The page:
(N4) \|x+y\|\leq\|x\|+\|y\|    (triangle inequality)

here x and y are arbitrary vectors in X and \alpha is any scalar.

A vector space with a specified norm is called a normed space.

A norm automatically provides a vector space with a metric; in other words, a normed space is always a metric space. The metric is given in terms of the norm by the following equation:

\displaystyle d(x,y)=\|x-y\|

However, not all metrics come from a norm. An example is the discrete metric, which satisfies the properties of the metric but not the norm.

III. Inner Product

Next we discuss the inner product. The inner product gives us a notion of “orthogonality”, a concept which we already saw in action in Some Basics of Fourier Analysis. Intuitively, when two vectors are “orthogonal”, they are “perpendicular” in some sense. However, our geometric intuition may not be as useful when we are discussing, say, the infinite-dimensional vector space whose elements are functions. For this we need a more abstract notion of orthogonality, which is embodied by the inner product. Again, for the technical definition we quote from the book of Kreyszig:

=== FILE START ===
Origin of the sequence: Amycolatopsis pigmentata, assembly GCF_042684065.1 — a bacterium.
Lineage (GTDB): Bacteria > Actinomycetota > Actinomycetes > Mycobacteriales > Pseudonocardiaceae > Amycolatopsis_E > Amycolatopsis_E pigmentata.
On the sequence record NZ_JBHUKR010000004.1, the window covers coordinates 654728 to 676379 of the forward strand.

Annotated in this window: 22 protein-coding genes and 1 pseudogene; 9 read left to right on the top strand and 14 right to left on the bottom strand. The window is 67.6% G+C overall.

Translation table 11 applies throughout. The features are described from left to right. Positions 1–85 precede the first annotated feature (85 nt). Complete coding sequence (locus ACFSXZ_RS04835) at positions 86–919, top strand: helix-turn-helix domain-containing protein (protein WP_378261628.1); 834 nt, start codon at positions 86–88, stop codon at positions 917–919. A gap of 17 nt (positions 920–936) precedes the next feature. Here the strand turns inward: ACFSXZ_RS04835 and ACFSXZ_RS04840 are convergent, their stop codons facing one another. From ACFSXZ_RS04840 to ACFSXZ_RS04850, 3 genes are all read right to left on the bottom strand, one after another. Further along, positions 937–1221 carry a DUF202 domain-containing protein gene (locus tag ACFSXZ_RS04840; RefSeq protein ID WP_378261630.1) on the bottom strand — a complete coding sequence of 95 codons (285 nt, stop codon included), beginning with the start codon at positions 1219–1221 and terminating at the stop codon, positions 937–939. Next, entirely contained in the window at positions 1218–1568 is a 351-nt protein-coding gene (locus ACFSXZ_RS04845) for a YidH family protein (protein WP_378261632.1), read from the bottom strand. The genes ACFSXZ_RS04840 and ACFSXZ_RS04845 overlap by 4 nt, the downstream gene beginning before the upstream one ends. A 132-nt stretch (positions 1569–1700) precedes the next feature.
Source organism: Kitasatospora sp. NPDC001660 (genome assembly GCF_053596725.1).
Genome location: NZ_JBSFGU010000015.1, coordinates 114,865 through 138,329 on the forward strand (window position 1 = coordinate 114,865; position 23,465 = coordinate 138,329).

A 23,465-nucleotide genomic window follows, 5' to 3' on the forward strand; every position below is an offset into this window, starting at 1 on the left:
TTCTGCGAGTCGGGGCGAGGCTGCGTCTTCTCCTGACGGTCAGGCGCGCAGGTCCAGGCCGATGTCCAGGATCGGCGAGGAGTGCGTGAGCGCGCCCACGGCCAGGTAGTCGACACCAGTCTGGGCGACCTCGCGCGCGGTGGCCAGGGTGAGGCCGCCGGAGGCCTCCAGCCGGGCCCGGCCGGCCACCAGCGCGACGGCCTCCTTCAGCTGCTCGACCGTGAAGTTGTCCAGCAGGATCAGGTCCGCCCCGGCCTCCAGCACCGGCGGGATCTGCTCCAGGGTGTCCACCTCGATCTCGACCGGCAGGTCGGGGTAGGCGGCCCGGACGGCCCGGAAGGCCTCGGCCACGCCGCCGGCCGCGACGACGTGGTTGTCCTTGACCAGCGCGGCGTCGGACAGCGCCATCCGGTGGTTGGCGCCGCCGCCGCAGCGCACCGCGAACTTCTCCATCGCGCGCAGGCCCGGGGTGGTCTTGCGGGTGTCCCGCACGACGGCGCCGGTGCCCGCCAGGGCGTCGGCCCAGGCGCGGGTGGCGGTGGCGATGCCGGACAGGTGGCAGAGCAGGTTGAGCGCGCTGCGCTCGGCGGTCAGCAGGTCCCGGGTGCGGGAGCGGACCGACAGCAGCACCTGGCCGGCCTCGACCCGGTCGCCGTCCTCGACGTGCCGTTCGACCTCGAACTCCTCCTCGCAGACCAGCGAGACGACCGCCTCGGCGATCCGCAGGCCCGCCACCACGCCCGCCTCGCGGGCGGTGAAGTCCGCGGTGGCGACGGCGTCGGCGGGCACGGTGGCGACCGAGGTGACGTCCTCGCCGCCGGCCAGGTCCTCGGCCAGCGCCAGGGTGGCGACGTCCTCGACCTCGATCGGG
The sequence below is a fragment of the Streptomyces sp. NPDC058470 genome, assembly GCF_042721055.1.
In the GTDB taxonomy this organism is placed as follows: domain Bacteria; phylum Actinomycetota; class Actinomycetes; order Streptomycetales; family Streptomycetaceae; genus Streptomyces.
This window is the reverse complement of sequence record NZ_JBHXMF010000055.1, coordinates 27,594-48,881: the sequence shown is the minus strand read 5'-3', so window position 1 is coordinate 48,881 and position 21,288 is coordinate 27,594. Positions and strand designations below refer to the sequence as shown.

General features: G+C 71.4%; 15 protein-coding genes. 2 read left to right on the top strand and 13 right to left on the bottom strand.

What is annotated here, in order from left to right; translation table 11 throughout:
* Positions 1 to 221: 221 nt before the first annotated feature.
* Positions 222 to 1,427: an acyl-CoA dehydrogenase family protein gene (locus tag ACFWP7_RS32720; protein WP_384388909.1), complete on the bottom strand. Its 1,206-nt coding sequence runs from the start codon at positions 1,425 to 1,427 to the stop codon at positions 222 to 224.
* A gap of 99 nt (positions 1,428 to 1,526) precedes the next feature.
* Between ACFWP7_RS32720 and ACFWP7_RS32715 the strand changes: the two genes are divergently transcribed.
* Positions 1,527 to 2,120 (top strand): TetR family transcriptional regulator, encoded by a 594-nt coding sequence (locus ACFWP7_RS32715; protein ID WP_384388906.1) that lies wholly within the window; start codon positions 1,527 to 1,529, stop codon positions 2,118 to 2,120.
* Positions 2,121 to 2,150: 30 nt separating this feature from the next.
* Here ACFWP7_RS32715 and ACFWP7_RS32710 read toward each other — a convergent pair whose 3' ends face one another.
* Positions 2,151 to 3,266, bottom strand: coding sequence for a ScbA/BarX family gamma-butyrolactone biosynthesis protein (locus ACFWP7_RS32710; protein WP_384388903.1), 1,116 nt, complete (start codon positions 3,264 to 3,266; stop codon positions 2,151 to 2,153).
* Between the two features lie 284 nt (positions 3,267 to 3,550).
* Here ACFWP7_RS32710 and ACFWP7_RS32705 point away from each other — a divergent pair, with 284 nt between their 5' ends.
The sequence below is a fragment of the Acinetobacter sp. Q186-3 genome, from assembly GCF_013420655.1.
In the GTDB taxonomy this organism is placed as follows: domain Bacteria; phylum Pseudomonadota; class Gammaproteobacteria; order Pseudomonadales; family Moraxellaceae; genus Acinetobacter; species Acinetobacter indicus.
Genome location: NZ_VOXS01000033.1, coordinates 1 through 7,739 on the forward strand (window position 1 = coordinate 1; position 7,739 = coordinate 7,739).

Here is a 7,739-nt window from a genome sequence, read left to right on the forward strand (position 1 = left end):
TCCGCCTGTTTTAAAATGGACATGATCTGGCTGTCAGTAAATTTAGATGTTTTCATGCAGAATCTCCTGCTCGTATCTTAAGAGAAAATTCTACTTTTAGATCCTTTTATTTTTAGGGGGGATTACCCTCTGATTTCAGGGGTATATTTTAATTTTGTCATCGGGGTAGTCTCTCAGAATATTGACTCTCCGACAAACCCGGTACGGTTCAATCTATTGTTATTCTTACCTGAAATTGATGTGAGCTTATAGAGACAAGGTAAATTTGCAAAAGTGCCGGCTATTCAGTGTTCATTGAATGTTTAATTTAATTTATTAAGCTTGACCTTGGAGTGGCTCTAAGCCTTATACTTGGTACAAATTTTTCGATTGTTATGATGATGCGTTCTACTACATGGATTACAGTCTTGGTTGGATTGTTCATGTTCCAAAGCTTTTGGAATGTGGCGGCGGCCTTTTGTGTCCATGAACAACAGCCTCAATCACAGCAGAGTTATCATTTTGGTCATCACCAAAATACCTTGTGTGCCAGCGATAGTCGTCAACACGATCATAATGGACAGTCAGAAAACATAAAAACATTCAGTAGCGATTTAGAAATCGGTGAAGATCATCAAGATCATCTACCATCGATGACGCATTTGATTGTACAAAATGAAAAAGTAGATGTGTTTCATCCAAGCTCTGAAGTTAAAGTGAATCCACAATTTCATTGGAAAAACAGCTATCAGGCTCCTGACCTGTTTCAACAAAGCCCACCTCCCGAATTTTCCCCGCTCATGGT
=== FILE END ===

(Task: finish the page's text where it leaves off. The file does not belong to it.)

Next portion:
With every pair of vectors x and y there is associated a scalar which is written

\displaystyle \langle x,y\rangle

and is called the inner product of x and y, such that for all vectors x, y, z and scalars \alpha we have

(IPl) \langle x+y,z\rangle=\langle x,z\rangle+\langle y,z\rangle

(IP2) \langle \alpha x,y\rangle=\alpha\langle x,y\rangle

(IP3) \langle x,y\rangle=\overline{\langle y,x\rangle}

(IP4) \langle x,x\rangle\geq 0,    \langle x,x\rangle=0 \iff x=0